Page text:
Speech recognition technologies had a moderate presence at CTIA, and CallWave had one of the biggest announcements with its new Vtxt service. Designed for busy, on-the-go types, Vtxt eliminates the need to scan through long, dull voice mails by sending them to your cell phone. After someone leaves you a voice mail, you'll receive a text message containing the person's name and phone number as well as a summary of the voice mail. The summary is composed using a CallWave-developed algorithm that scans for what it deems as important words, while leaving out any pauses or words like "uh." At present, Vtxt doesn't use live operators to transcribe messages in full but CallWave said that option will be available in the future.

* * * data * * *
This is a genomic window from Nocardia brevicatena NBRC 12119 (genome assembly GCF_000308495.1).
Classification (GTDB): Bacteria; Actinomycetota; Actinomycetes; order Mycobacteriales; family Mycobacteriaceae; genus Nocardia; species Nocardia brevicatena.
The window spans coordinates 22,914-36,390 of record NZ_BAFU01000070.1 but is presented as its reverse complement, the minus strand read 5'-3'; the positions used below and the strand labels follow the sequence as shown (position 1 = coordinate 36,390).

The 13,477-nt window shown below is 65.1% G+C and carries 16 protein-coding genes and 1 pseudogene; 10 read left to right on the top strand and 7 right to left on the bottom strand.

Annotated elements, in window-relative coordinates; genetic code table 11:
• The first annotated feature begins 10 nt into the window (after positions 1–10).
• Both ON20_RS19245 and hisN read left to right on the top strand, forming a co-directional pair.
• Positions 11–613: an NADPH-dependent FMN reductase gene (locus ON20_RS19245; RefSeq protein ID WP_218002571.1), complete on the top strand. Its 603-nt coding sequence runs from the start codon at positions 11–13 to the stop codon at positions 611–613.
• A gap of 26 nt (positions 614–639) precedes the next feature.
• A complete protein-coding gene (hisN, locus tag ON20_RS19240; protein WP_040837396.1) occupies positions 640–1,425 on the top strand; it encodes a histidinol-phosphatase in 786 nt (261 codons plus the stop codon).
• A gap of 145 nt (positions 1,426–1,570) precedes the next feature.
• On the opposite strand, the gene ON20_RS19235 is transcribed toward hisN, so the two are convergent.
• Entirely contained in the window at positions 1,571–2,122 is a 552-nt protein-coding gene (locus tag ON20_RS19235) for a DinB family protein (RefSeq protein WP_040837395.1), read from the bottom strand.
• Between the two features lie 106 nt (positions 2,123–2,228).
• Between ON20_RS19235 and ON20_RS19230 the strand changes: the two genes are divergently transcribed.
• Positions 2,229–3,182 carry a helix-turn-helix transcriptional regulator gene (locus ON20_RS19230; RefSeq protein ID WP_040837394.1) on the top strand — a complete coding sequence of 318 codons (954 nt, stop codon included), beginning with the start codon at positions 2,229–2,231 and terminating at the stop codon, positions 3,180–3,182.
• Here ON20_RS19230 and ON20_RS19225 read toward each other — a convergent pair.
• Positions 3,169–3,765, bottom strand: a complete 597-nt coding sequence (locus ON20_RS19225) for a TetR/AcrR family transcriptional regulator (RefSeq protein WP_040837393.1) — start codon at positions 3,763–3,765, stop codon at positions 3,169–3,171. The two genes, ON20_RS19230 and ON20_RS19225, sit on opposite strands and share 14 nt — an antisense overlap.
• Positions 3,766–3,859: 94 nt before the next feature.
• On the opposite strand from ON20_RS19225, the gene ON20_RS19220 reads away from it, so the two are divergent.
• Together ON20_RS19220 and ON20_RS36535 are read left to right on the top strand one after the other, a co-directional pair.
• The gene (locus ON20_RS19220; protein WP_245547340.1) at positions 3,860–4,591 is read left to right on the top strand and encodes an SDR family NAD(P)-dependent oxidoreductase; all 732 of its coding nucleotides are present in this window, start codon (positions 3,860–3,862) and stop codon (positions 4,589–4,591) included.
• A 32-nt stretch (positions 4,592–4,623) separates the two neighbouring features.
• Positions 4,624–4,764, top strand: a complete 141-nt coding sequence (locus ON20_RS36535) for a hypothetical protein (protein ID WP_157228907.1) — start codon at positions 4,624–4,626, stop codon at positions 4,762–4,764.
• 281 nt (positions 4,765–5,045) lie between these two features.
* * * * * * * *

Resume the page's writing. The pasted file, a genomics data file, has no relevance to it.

Though we didn't get a live demonstration of Vtxt, we did see an example of a message summary sent to a cell phone. When we compared the summary to the original voice mail, Vtxt did get the important details correct but it had more trouble with proper names. The service still is in a beta testing phase but customers of CallWave's existing products can sign up to try it out. There's nothing to download, instead you just go to the company's Web site and enter your phone number and other information.
We're eager to try Vtxt, especially after CNET's own Rafe Needleman raved about CallWave earlier this year.